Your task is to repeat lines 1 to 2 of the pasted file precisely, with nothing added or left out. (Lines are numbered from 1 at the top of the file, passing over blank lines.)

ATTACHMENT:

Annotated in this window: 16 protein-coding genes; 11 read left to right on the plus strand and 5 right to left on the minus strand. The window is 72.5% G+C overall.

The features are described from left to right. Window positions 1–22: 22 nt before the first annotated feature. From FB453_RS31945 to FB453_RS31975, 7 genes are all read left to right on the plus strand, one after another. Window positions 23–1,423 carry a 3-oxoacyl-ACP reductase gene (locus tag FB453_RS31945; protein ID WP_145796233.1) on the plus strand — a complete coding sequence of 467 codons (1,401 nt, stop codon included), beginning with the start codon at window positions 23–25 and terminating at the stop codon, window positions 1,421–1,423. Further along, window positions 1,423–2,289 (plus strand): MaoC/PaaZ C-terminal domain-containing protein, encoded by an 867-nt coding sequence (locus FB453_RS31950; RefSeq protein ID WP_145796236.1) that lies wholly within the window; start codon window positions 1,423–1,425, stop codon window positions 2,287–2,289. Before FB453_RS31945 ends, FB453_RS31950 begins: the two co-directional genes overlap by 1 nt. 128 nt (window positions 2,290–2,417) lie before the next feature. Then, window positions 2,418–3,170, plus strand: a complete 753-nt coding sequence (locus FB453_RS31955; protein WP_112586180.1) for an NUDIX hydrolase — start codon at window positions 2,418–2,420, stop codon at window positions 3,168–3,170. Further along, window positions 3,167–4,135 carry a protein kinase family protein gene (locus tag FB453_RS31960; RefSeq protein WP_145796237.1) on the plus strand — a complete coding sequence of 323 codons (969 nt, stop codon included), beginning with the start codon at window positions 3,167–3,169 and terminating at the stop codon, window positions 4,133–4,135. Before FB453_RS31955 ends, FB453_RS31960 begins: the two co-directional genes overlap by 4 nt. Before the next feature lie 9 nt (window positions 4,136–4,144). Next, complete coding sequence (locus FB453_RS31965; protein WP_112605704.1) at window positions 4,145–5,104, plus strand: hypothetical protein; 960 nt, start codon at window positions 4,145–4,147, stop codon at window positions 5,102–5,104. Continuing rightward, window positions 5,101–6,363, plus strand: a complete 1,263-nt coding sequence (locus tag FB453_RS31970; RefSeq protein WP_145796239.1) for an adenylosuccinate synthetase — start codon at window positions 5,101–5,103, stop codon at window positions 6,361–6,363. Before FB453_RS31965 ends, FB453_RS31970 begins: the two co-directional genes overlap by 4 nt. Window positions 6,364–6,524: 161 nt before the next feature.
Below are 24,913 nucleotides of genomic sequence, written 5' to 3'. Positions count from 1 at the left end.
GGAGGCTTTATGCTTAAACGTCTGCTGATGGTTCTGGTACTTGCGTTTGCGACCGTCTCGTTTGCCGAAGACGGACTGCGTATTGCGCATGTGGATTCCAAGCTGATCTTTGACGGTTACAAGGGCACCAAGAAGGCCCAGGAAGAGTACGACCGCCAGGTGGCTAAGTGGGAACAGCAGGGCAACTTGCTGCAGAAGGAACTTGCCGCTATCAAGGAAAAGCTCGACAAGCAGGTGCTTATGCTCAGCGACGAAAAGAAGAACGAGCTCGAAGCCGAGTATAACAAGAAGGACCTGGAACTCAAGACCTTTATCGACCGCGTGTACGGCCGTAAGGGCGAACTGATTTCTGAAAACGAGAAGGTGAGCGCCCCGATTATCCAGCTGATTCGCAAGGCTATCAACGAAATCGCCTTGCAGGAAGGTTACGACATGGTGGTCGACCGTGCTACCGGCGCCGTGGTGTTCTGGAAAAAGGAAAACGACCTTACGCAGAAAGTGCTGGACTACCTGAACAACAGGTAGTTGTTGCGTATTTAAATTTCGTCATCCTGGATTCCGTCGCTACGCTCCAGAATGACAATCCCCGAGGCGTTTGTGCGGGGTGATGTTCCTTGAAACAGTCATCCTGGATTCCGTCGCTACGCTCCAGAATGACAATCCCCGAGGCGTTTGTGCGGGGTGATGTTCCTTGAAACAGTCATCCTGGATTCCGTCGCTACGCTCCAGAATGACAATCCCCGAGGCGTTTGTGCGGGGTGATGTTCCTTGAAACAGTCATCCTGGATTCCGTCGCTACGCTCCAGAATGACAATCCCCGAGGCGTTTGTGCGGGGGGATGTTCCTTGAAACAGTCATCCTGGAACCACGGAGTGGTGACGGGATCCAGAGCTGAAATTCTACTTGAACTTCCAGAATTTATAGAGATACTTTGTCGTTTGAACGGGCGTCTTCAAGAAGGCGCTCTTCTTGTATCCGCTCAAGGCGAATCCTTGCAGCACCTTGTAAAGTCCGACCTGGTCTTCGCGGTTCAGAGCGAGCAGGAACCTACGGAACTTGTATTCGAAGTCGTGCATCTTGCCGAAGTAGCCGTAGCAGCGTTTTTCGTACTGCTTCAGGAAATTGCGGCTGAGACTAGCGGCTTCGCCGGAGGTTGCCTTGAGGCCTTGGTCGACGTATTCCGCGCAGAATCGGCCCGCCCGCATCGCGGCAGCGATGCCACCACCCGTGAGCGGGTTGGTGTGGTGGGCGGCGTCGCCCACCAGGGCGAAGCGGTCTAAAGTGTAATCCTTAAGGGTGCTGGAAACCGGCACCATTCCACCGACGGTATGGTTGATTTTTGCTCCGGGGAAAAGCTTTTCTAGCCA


Annotated in this window: 16 protein-coding genes; 11 read left to right on the plus strand and 5 right to left on the minus strand. The window is 72.5% G+C overall.

The features are described from left to right. Window positions 1–22: 22 nt before the first annotated feature. From FB453_RS31945 to FB453_RS31975, 7 genes are all read left to right on the plus strand, one after another. Window positions 23–1,423 carry a 3-oxoacyl-ACP reductase gene (locus tag FB453_RS31945; protein ID WP_145796233.1) on the plus strand — a complete coding sequence of 467 codons (1,401 nt, stop codon included), beginning with the start codon at window positions 23–25 and terminating at the stop codon, window positions 1,421–1,423. Further along, window positions 1,423–2,289 (plus strand): MaoC/PaaZ C-terminal domain-containing protein, encoded by an 867-nt coding sequence (locus FB453_RS31950; RefSeq protein ID WP_145796236.1) that lies wholly within the window; start codon window positions 1,423–1,425, stop codon window positions 2,287–2,289. Before FB453_RS31945 ends, FB453_RS31950 begins: the two co-directional genes overlap by 1 nt. 128 nt (window positions 2,290–2,417) lie before the next feature. Then, window positions 2,418–3,170, plus strand: a complete 753-nt coding sequence (locus FB453_RS31955; protein WP_112586180.1) for an NUDIX hydrolase — start codon at window positions 2,418–2,420, stop codon at window positions 3,168–3,170. Further along, window positions 3,167–4,135 carry a protein kinase family protein gene (locus tag FB453_RS31960; RefSeq protein WP_145796237.1) on the plus strand — a complete coding sequence of 323 codons (969 nt, stop codon included), beginning with the start codon at window positions 3,167–3,169 and terminating at the stop codon, window positions 4,133–4,135. Before FB453_RS31955 ends, FB453_RS31960 begins: the two co-directional genes overlap by 4 nt. Before the next feature lie 9 nt (window positions 4,136–4,144). Next, complete coding sequence (locus FB453_RS31965; protein WP_112605704.1) at window positions 4,145–5,104, plus strand: hypothetical protein; 960 nt, start codon at window positions 4,145–4,147, stop codon at window positions 5,102–5,104. Continuing rightward, window positions 5,101–6,363, plus strand: a complete 1,263-nt coding sequence (locus tag FB453_RS31970; RefSeq protein WP_145796239.1) for an adenylosuccinate synthetase — start codon at window positions 5,101–5,103, stop codon at window positions 6,361–6,363. Before FB453_RS31965 ends, FB453_RS31970 begins: the two co-directional genes overlap by 4 nt. Window positions 6,364–6,524: 161 nt before the next feature.